Information for future honours students
- Important dates
- Honours information for 2016 slide show
- Research projects
- Graduate diploma in science
- Commencement and completion dates
- Honours relocation allowance
- Safety health and wellbeing
- Relationship between honours and previous research
- Local and International students: Honours commencing in Semester 2, 2017. Applications close Friday, 30 June 2017.
- Commencement and completion dates for 2016 can be found here.
In the Honours year you undertake a research project under the supervision or co-supervision of a member of staff, write a thesis and attend advanced courses and seminars. This year introduces you to research, which is all about designing experiments so that you can find out more about yourself and the world in which you live.
An Honours year is highly regarded by prospective employers and widens the range of employment possibilities. The generic skills you will gain will be useful in any future career – academia and industry alike. You will:-
- develop time-management skills;
- gain freedom to do independent research;
- be trained to analyse scientific data and communicate scientific information in written and oral form, and
- learn to develop your own hypotheses, design experiments to test them, and use your results to refine your hypotheses or develop new ones. You will also learn a number of modern research techniques under the guidance of your academic supervisor to ensure your research is at the frontier of knowledge.
Honours projects are listed under the potential Honours supervisor’s name. Projects may be undertaken with a single supervisor or with joint supervision, as indicated by each project description. If you would like to pursue any supervised or co-supervised Honours project not currently listed please talk to the supervisor(s) involved. The supervisor or co-supervisor must then submit this new project to the Honours coordinator and receive written approval prior to the closing date for Honours applications.
We impose a quota of 2.5 Full-time equivalent (FTE) Honours students for each academic member of staff to ensure every Honours student receives adequate supervision. Co-supervised projects within the School of Chemistry are counted as 0.5 FTE for each staff member involved. Joint projects with external supervisors, in other Departments or other Universities, are counted as 0.5 FTE for the internal supervisor for the first such project but as 1.0 FTE for any subsequent project or projects.
To be eligible for entry into the School of Chemistry Honours program, students must have qualified for the award of a relevant pass degree and be considered by the School and their Faculty to have the requisite knowledge and aptitude for an Honours course.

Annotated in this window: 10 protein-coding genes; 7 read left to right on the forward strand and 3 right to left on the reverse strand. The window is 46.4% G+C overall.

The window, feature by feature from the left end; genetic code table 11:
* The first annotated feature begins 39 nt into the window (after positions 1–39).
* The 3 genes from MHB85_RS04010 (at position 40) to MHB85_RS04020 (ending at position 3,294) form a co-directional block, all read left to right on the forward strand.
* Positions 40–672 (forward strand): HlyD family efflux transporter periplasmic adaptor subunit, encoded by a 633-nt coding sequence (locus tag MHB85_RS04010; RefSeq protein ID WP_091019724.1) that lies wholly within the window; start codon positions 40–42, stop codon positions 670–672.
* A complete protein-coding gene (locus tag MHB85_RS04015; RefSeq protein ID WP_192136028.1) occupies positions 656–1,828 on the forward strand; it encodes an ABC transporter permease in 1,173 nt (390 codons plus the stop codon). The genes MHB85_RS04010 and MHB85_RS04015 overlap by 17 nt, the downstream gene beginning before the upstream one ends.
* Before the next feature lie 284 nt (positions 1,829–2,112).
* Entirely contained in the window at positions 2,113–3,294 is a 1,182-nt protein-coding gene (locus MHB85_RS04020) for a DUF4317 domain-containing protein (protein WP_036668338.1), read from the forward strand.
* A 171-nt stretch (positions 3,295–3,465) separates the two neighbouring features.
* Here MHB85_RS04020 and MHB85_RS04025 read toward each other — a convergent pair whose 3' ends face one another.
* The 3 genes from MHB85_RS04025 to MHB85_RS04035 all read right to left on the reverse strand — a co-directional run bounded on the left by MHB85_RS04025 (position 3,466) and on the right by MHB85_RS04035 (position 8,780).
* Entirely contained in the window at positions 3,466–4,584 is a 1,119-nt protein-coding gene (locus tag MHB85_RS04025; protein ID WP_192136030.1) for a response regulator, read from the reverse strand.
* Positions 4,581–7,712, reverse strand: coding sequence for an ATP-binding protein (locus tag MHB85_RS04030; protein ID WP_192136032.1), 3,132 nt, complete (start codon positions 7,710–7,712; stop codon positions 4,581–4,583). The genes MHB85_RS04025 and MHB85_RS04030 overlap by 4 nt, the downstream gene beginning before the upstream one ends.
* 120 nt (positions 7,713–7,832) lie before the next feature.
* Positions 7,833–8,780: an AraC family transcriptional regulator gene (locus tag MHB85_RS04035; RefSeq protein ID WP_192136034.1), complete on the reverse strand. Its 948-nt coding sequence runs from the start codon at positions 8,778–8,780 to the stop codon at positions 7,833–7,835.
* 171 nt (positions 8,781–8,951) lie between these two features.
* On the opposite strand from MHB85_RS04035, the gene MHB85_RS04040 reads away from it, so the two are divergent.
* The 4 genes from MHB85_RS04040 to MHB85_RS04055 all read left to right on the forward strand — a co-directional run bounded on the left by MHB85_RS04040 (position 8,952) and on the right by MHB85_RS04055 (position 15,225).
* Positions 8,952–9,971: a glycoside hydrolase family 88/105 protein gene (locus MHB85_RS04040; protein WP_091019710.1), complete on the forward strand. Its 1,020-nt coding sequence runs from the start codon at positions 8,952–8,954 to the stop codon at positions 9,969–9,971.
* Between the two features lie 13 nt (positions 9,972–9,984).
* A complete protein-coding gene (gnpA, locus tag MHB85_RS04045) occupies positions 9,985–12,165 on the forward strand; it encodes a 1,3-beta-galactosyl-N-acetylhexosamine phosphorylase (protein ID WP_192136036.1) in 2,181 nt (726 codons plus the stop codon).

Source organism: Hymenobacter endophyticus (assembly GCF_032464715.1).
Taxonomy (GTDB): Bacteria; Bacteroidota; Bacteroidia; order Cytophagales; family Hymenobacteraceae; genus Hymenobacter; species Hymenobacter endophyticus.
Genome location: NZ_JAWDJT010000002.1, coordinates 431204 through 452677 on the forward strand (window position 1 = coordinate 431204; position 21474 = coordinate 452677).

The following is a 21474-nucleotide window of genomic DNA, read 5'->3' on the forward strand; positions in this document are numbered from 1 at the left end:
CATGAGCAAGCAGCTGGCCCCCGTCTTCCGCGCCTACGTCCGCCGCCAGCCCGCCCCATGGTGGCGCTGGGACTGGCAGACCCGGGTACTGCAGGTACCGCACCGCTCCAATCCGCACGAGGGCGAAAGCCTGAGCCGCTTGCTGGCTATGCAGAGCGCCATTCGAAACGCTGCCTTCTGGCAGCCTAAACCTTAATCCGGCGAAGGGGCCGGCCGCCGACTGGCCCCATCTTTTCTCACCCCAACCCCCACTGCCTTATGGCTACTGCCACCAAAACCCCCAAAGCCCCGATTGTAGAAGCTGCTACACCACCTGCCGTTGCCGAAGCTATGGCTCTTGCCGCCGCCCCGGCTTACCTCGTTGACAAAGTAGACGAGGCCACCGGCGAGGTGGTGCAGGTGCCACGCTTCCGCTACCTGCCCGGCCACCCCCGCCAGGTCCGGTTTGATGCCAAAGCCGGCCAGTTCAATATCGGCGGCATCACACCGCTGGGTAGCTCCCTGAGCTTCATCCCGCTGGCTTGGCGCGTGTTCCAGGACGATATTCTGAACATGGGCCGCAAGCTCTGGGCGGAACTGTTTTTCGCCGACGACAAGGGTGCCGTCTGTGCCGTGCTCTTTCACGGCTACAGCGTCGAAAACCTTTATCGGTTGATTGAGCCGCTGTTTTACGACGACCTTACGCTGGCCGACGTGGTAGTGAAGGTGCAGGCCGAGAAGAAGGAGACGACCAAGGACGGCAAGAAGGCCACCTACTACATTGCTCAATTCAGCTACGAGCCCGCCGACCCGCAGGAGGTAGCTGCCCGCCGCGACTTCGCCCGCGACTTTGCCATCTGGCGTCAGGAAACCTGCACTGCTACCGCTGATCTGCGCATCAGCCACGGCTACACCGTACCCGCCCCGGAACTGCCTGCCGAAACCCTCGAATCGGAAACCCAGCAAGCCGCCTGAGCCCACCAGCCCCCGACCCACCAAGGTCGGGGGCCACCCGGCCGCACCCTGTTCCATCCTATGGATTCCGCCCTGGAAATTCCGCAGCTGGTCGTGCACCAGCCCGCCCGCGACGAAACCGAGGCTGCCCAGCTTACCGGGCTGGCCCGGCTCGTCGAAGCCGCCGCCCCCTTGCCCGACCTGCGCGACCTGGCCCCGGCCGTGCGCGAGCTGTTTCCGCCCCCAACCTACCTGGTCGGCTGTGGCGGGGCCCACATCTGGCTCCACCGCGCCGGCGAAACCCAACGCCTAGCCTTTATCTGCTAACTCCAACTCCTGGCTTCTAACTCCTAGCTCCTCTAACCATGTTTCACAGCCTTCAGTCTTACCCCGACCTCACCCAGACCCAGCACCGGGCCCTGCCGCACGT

- Graduates from the University of Sydney
Graduates from the University of Sydney require a SCIWAM (Science Weighted Average Mark) of 65+ or an average of 65 (or greater) in at least 48 credit points of relevant intermediate or senior science units of study. In addition, applicants must have previously completed at least 12 credit points of senior chemistry and a related major.
- Graduates from other Australian universities
Graduates from other Australian Universities require, as a minimum, a SCIWAM of 65+. The Faculty of Science automatically calculates each applicant's SCIWAM when the application for honours is received. In addition, applicants must have completed substantial senior chemistry (equivalent to a University of Sydney "major") at the university in which they completed their pass degree.
- International students
International applicants require an equivalent level of performance in their pass degree to that required from domestic applicants, and must have completed substantial senior chemistry (equivalent to a University of Sydney "major") at the university in which they completed their pass degree. The University of Sydney International Office assesses each International applicant's academic qualifications and determines whether they satisfy the conditions for entry into the program.
Students who are unsure of their eligibility should email a full CV to the honours coordinator, , who will provide a preliminary assessment.
Students who have satisfied the requirements for the BSc degree or equivalent but who are not eligible to enrol in the honours course may instead enrol in the Graduate Diploma in Science. This is a full fee paying course offered through the Faculty of Science and consists of equivalent work to that carried out by candidates enrolled in the honours course. Further information on this course can be obtained from the Faculty of Science.
Detailed information on how and when to enrol will be provided to successful applicants.
When completing enrolment forms, successful applicants should list the following course codes:
|UNIT CODE||UNIT NAME||SEMESTER OFFERED|
|CHEM4011||Chemistry Honours A||Semester 1 2016|
|CHEM4012||Chemistry Honours B||Semester 1 2016|
|CHEM4013||Chemistry Honours C||Semester 2 2016|
|CHEM4014||Chemistry Honours D||Semester 2 2016|
|UNIT CODE||UNIT NAME||SEMESTER OFFERED|
|CHEM4011||Chemistry Honours A||Semester 2 2016|